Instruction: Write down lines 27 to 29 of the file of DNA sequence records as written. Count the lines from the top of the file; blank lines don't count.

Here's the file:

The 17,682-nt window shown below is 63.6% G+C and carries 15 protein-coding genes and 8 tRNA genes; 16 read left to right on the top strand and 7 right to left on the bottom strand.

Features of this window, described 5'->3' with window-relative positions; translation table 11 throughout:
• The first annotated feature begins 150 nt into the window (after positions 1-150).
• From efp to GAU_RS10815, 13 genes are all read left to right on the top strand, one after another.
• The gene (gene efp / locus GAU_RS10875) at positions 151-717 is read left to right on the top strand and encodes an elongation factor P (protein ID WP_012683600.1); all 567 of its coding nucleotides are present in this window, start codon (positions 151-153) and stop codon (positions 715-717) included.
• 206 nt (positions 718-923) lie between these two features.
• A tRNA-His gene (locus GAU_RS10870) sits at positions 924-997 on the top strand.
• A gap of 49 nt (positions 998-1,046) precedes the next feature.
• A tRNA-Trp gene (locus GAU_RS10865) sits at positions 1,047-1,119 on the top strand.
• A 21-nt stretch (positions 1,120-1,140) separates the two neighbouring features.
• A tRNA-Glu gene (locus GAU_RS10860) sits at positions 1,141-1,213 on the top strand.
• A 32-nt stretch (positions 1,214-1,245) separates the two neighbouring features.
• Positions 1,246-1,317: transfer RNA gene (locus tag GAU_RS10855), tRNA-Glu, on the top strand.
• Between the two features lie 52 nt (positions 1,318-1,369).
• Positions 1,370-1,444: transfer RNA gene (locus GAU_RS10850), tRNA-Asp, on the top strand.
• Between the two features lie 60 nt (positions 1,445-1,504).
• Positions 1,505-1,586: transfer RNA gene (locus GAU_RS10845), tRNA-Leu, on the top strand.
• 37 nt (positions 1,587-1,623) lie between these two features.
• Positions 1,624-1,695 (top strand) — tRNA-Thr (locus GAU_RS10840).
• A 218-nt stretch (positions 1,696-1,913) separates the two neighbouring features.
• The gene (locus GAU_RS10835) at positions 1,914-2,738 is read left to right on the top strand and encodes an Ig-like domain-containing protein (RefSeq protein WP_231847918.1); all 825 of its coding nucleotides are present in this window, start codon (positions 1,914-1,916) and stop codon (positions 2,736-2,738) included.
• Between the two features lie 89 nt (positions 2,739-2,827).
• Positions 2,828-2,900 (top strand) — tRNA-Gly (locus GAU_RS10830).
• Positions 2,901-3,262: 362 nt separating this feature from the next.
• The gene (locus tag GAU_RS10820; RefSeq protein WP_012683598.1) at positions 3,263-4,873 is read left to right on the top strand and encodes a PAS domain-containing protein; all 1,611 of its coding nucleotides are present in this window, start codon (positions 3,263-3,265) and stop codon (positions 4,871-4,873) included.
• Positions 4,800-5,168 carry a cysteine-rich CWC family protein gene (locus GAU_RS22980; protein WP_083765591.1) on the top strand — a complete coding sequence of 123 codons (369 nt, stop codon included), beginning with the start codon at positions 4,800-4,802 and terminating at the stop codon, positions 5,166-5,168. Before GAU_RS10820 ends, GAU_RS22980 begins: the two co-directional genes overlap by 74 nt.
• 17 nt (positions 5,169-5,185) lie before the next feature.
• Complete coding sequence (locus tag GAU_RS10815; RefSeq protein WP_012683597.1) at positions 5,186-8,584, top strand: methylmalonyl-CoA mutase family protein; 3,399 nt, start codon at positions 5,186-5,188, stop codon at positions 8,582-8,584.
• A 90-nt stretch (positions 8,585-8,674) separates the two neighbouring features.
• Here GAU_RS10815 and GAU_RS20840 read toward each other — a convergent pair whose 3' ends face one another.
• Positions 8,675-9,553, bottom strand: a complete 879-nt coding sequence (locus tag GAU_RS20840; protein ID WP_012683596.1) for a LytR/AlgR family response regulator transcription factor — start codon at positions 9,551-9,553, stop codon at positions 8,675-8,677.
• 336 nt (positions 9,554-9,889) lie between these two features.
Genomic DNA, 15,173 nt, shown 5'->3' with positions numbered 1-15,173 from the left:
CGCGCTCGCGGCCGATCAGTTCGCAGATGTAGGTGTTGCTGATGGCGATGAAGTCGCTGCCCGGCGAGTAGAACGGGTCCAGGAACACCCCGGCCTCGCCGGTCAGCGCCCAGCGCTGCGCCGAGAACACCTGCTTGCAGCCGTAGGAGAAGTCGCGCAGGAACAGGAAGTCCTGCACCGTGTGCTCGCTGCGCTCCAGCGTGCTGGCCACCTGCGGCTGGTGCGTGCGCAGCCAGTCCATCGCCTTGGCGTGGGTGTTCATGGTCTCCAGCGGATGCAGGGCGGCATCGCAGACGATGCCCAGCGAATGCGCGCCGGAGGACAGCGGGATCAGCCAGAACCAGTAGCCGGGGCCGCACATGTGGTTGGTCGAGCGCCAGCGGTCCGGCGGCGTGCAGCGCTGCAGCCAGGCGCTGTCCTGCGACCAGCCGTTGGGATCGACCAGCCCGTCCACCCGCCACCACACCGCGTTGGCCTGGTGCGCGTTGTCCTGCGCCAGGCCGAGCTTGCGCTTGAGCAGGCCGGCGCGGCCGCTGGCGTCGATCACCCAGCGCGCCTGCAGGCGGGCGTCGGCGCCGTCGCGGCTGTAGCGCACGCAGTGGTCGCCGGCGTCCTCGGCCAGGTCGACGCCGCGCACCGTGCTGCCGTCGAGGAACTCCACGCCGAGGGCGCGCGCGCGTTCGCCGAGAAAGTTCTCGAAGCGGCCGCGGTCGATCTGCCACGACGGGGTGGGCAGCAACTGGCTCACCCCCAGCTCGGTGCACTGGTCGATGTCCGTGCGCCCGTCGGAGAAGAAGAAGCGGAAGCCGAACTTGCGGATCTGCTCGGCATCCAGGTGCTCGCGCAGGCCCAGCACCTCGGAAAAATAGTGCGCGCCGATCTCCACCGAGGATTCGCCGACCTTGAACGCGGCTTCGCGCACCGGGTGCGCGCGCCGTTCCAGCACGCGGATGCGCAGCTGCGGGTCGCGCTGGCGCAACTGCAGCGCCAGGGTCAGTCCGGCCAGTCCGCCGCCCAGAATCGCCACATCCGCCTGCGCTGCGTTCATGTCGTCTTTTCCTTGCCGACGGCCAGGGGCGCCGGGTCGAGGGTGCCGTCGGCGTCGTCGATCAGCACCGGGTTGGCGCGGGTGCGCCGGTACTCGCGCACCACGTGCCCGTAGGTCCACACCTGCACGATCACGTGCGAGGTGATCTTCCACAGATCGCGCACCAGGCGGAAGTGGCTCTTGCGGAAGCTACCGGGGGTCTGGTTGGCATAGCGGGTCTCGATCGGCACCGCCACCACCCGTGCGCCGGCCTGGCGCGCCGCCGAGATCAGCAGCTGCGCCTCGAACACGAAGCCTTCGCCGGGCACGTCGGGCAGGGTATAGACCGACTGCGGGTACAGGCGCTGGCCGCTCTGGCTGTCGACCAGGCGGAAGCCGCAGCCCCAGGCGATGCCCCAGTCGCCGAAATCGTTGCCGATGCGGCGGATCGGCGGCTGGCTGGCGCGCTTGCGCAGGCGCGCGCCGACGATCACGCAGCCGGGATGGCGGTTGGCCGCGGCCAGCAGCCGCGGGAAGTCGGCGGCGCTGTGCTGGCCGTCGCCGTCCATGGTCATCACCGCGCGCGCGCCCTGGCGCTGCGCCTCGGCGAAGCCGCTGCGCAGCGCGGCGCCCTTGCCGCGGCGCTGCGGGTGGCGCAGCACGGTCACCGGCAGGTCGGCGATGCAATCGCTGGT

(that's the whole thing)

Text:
• 17 nt (positions 5,169-5,185) lie before the next feature.
• Complete coding sequence (locus tag GAU_RS10815; RefSeq protein WP_012683597.1) at positions 5,186-8,584, top strand: methylmalonyl-CoA mutase family protein; 3,399 nt, start codon at positions 5,186-5,188, stop codon at positions 8,582-8,584.
• A 90-nt stretch (positions 8,585-8,674) separates the two neighbouring features.